Chef Gregoire Jacquet — a classically trained chef and creator of what he calls the first fine-fast-casual restaurant, Gregoire in Berkeley, Calif. — is launching franchising. Originally announced in January, Jacquet has a goal of opening 15 or so restaurants over the next decade. Unlike traditional quick-service models, Gregoire’s franchising expansion will likely be slow and purposeful because with a menu of recipes inspired by fine-dining, consistency of quality is crucial.
“We use local ingredients and meats from farms and make sandwiches out of them, and it’s all done takeout-style,” Jacquet said. “[…] We change our menu quarterly depending on the seasonal availability. […] Our recipes are pretty difficult and all of the preparation is done at a high=culinary level. We don’t buy anything pre-made, and some of these recipes are pretty technical.”
Jacquet began his career cooking in France before moving to the US to train with French chef Jacky Robert, who helped to bring fusion cuisine to America. After nearly a decade of working as an executive sous chef for the Ritz Carlton in multiple cities, Jacquet decided to open his own restaurant. Gregoire opened in Berkeley in 2002 as an upscale salad and sandwich restaurant with dishes like egg salad and anchovies on toast; a quiche made with zucchini, garlic and feta cheese; poutine and his famous potato puffs.
Although Gregoire has only had one location for 20 years, Jacquet believes now is the right time to franchise. But with such a delicate menu with complex recipes and fresh ingredients, how will he ensure quality as the concept expands? Jacquet is going to employ something skin to a hub and spoke model that ghost kitchens have used: He and his team of trained chefs will prep food periodically in a central commissary kitchen and then hand the semi-prepared food off to the franchised locations. That way, Jacquet does not necessarily need to partner with culinarily-inclined franchisees.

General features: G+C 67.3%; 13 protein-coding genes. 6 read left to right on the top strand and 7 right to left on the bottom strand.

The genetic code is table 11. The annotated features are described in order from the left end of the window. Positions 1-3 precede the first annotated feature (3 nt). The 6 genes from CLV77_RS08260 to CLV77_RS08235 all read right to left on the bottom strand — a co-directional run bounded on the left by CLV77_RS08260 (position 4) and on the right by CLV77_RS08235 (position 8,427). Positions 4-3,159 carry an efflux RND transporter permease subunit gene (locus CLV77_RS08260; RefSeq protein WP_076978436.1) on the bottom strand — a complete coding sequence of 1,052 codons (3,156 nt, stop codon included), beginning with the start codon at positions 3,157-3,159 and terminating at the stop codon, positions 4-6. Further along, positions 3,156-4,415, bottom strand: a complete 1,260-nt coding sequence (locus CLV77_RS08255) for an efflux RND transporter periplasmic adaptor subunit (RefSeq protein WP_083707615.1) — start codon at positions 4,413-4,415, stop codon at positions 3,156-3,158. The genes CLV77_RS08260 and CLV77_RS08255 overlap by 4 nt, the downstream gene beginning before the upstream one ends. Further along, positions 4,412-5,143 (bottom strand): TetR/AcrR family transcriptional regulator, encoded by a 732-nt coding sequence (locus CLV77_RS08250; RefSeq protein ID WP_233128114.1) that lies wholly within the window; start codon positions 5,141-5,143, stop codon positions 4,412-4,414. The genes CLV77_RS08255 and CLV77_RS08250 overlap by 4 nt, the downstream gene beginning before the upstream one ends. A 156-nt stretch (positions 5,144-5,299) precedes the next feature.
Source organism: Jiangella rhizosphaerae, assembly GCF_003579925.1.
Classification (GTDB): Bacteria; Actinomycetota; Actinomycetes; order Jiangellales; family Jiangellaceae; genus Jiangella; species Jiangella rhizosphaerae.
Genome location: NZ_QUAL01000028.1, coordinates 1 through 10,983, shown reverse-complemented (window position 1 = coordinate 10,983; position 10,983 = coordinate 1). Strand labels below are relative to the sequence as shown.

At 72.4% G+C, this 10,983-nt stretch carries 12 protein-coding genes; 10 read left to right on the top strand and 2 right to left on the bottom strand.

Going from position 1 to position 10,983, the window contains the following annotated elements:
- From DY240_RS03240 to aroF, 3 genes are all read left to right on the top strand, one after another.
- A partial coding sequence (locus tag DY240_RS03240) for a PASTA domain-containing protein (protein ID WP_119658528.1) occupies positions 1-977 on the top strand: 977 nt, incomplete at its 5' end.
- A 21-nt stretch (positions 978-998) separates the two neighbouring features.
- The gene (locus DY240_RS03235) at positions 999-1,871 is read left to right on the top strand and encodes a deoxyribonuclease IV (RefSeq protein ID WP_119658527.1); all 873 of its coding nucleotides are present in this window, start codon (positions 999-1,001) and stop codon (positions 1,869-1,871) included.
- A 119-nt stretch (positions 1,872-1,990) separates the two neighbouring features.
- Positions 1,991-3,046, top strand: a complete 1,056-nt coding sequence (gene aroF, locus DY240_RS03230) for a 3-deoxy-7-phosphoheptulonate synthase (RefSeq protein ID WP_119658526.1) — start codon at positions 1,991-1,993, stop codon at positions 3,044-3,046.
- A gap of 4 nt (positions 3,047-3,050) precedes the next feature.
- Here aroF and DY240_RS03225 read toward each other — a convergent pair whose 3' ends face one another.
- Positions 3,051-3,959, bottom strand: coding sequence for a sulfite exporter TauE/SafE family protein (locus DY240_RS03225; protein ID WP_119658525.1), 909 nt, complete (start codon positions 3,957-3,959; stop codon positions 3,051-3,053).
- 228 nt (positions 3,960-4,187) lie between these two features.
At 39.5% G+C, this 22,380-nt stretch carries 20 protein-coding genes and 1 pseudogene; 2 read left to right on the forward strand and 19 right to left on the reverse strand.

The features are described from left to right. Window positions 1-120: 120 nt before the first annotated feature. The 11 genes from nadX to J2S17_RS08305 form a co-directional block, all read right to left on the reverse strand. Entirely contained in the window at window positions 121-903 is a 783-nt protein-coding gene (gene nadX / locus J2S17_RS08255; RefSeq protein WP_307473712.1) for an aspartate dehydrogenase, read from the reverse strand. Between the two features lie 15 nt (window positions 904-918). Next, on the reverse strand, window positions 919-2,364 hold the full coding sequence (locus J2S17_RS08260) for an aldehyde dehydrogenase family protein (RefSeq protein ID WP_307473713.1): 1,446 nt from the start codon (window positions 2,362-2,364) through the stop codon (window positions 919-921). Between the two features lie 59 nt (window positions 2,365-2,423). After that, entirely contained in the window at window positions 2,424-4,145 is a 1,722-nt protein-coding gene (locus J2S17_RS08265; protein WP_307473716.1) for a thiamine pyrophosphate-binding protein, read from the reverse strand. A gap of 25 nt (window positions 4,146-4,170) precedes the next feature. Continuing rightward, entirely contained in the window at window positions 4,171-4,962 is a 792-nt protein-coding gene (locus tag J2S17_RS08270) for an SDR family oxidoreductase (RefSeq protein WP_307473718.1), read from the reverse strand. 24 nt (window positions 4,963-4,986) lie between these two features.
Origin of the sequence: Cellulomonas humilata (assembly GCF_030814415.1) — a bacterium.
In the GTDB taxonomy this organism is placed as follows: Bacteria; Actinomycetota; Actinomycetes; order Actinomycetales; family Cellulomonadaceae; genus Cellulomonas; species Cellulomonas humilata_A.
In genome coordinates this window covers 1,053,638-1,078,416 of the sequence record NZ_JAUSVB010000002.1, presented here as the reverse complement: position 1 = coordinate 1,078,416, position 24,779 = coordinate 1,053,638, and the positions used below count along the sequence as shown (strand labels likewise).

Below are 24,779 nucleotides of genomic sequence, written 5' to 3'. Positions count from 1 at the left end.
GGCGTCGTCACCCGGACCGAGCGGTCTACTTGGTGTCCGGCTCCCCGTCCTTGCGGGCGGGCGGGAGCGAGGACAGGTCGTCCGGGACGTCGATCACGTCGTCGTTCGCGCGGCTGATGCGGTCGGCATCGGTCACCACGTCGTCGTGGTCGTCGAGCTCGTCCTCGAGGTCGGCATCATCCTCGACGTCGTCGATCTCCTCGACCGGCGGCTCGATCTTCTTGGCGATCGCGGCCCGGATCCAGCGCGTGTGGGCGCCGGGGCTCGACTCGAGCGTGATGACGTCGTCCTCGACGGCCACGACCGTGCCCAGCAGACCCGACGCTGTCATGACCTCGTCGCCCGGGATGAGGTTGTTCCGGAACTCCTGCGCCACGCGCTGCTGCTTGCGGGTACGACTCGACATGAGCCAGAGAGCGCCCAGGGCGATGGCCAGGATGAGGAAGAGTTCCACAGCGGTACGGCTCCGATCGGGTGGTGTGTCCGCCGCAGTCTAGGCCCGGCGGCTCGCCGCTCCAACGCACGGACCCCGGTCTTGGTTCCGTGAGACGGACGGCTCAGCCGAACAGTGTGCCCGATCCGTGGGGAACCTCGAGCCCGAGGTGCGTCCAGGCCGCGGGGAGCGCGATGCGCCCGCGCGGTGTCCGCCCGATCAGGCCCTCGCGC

“Our model is going to be a little different than a typical franchise,” he said. “We’ll roast the turkey, we’ll slice and portion the turkey, and send it to our franchisee, so the only thing they have to do is the same thing all line cooks do: we’ll have a lineup of portions of ingredients in containers labeled with use-by dates, and then all they have to do is assemble [the sandwich or salad] and they’re good to go.”
Jacquet is already working with software that will allow staff to easily keep track of inventory: the software notes every time an order is received so that they will be able to keep track of exactly when a franchisee needs a refill on turkey, lamb patties or Persian cucumber salad.
While this sounds simple enough, Jacquet said that the culinary training will still have a learning curve because they will have to re-train staff every time the menu changes seasonally. As Gregoire expands, each franchised location should be no more than an hour or two away from the central hub to make sure that they can deliver the prepared ingredients without an issue.
So, if Jacquet is not specifically looking for culinarians to run his franchised restaurants, then what is he looking for in a business partner?
“They don’t have to have culinary skills, but they do have to have people skills,” he said. “When I first started Gregoire, I was well-rounded. I didn’t just cook-- I knew all the numbers and I was passionate about people.”
Jacquet is keeping an eye out for franchisees in markets on the West Coast and Southeast, specifically Seattle and Florida.
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